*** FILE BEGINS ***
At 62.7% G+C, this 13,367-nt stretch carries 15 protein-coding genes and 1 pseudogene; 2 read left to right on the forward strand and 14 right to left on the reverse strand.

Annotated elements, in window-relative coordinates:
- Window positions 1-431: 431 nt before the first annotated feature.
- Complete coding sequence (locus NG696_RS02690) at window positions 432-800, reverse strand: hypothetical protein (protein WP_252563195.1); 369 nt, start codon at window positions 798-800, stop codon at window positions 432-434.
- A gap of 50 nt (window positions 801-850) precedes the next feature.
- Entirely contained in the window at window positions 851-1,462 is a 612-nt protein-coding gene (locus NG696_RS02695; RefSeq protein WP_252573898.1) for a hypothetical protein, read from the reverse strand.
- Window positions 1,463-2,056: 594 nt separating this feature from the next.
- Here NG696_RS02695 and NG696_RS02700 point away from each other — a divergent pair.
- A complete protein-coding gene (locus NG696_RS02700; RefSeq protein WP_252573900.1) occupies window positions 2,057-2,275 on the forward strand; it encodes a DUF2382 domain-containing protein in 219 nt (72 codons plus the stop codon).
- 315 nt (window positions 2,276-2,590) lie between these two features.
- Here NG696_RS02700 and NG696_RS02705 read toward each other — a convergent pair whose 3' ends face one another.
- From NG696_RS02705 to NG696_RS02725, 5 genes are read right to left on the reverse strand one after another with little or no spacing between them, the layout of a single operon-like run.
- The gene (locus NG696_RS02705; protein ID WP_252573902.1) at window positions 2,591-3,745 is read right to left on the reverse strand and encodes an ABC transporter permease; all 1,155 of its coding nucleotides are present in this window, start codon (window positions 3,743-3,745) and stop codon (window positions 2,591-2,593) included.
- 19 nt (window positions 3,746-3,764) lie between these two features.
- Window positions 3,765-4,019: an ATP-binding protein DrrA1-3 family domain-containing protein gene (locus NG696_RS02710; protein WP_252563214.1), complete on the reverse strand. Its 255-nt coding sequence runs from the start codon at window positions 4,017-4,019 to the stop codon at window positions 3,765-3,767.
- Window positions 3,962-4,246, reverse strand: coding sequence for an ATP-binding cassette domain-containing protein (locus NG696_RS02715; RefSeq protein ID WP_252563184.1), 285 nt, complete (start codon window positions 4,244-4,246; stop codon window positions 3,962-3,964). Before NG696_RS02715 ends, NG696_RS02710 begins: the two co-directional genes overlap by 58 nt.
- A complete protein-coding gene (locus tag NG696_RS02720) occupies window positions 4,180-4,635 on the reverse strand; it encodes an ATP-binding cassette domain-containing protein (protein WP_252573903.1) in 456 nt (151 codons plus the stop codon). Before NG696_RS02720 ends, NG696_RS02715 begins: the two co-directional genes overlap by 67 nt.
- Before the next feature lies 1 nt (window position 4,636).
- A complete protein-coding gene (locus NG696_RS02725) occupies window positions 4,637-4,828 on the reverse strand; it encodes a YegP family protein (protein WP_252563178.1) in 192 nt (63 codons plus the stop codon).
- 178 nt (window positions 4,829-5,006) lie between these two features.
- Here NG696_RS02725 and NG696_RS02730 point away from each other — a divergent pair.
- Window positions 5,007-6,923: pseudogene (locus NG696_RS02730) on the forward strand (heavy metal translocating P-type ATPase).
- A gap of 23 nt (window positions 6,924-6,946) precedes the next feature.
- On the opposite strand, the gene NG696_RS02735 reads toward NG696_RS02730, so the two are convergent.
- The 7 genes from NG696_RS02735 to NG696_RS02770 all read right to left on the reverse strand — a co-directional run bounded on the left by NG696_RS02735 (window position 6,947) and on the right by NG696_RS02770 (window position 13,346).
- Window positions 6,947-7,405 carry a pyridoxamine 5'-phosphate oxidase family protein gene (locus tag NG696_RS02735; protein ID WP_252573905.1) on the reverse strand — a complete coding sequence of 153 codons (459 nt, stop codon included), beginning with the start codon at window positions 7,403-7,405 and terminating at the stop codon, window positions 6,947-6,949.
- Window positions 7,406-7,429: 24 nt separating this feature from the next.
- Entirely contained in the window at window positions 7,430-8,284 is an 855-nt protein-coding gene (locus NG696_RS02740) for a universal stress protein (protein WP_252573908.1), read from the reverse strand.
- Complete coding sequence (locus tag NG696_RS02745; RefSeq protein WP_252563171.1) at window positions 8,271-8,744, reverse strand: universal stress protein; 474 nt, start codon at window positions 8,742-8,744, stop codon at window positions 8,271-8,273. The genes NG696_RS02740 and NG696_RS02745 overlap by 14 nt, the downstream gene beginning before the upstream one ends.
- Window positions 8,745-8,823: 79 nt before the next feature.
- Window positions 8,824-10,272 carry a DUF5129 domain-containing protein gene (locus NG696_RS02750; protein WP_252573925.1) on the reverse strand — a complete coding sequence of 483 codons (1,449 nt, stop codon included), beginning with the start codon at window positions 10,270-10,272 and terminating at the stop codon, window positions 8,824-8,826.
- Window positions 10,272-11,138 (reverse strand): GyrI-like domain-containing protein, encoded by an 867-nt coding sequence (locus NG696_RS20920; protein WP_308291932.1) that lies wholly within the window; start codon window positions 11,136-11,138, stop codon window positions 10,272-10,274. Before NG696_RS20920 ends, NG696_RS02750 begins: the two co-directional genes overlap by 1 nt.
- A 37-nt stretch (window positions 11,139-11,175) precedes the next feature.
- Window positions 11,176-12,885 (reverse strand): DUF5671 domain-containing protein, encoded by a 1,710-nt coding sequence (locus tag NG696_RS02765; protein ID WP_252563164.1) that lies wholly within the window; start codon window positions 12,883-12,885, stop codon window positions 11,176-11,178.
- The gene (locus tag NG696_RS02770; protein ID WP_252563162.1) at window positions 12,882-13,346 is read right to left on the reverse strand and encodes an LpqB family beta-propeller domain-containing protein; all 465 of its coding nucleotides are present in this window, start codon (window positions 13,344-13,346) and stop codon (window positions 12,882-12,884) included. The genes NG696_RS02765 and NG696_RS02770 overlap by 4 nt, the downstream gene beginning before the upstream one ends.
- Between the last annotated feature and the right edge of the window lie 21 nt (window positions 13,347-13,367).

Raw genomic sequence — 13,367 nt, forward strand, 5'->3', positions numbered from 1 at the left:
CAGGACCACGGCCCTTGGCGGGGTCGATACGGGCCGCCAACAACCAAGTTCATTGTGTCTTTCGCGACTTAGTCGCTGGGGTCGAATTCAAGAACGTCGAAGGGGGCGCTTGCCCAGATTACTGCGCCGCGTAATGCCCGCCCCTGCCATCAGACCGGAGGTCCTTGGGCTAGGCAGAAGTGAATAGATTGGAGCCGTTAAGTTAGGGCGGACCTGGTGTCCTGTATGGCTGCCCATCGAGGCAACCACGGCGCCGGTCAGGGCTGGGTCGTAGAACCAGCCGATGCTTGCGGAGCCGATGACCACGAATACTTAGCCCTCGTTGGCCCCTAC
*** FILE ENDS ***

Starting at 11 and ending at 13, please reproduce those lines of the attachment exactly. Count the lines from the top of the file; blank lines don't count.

- Here NG696_RS02700 and NG696_RS02705 read toward each other — a convergent pair whose 3' ends face one another.
- From NG696_RS02705 to NG696_RS02725, 5 genes are read right to left on the reverse strand one after another with little or no spacing between them, the layout of a single operon-like run.
- The gene (locus NG696_RS02705; protein ID WP_252573902.1) at window positions 2,591-3,745 is read right to left on the reverse strand and encodes an ABC transporter permease; all 1,155 of its coding nucleotides are present in this window, start codon (window positions 3,743-3,745) and stop codon (window positions 2,591-2,593) included.